BBC World Service producer Ben Tavener travelled to Malawi with Africa Exclusive in November 2017. He was bowled over by the amount of wildlife and the important conservation initiatives underway to ensure the long-term survival of the country’s elephant population, and inspired to produce a news report of what he found for the BBC.
Ben’s week-long journey began in the south of Malawi in the Liwonde National Park, which is managed by NGO African Parks. Efforts to protect the elephant here have been hugely successful, and as the elephant are happy and safe, they’ve been breeding rapidly. So much so, in fact, that by early 2016 Liwonde was significantly overpopulated, with an estimated 850 elephant.
When there are too many elephant in an area, there isn’t enough food to go around, and elephant frequently break out of the reserve in search of something to eat, trampling neighbouring farms and villages. Culling elephant is, understandably, very controversial, and castrating them is very difficult, so African Parks conceived the ambitious Elephant 500 programme to move 500 elephant from the Liwonde and Majete National Parks to the Nkhotakhota Widlife Reserve. This also offered an important chance to bolster Nkhotakhota’s own wildlife population, and to restore that fragile ecosystem. In October 2016 Prince Harry spent 3 weeks in Malawi helping with the first phase of project 500, moving 261 elephants to safety.
In Liwonde, Ben stayed with us at the riverside Mvuu Lodge. Mvuu means hippo in Malawi, as there are thought to be 5,000 in the park, but there are plenty of elephant, too! In fact, although 366 of Liwonde’s elephant have now made the move to Nkhotakhota, there are still a huge number to see. Safari guide Angel took Ben out by boat on the Shire River to see elephant families drinking on the river bank, and they saw elephant on game drives as well. One elephant even slept the night at the back of Ben’s tent, as attested to by a great pile of poo!
As you might imagine, elephant translocation is a huge logistical undertaking. African Parks first identified small herds which would be suitable for moving, as keeping family groups together reduces the stress the animals feel when they arrive in their new home. Each elephant was tranquillised with a dart by a vet, lifted by crane onto a truck, then driven north to Nkhotakhota. On arrival, the elephant were released into a fenced sanctuary so they could get used to their new surroundings.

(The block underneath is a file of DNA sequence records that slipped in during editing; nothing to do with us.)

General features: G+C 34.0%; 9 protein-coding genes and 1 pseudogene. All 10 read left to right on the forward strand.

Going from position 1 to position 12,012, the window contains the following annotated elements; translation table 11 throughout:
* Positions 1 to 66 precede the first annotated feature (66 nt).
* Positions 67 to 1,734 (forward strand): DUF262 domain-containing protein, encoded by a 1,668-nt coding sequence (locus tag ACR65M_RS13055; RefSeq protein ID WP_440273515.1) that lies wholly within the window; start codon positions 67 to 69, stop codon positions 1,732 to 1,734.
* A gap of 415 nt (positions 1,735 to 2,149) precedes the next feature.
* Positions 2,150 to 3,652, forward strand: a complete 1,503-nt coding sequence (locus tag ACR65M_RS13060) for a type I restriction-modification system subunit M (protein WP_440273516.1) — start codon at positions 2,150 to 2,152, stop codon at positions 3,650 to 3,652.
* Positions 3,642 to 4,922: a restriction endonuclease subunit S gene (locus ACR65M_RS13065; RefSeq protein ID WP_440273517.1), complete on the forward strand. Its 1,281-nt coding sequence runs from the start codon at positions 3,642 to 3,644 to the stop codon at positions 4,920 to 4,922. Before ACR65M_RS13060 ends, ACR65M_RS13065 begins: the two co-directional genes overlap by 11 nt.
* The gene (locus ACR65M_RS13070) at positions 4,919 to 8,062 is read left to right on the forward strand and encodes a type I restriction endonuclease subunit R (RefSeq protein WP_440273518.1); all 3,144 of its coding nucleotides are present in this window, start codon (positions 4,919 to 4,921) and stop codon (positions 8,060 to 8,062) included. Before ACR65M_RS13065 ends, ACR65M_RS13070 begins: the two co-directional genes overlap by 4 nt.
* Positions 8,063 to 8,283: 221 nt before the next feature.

It was important for Ben to see the elephant in their new home. He arrived at the Tongole Wilderness Lodge, and within minutes saw one large bull elephant bathing in the river just metres away from the camp. It had escaped from the sanctuary area, and seemed to be having a ball!
Ben was able to explore Nkhotakhota by kayak, on a walking safari, and also on an evening game drive. Guide Emmanuel took him right into the sanctuary in the late afternoon, where he saw several small family groups of elephant, including elephant calves. Several babies have been born in Nkhotakhota since the elephant arrived, which is a sure sign that the elephant are comfortable and settling in well. The terrain at
Nkhotakhota might be quite different from their original home in Liwonde, but there’s much more space to roam, and plenty of plants to eat.
Sustainable tourism and wildlife conservation go hand in hand: the Elephant 500 wildlife translocation could not have gone ahead if it weren’t for the funding and support African Parks receives from the tourism sector. When you visit Malawi with Africa Exclusive, you can be confident that your stay is supporting vital conservation work. And nothing beats the thrill of seeing elephant in the wild, safe and enjoying their natural habitat.
Ben Tavener’s BBC report about the Elephant 500 translocation in Malawi was broadcast in November 2017. You can watch it online here . If you would like to repeat his journey and see Malawi’s elephant population for yourself, call us now to speak to one of Africa Exclusive’s destination specialists.
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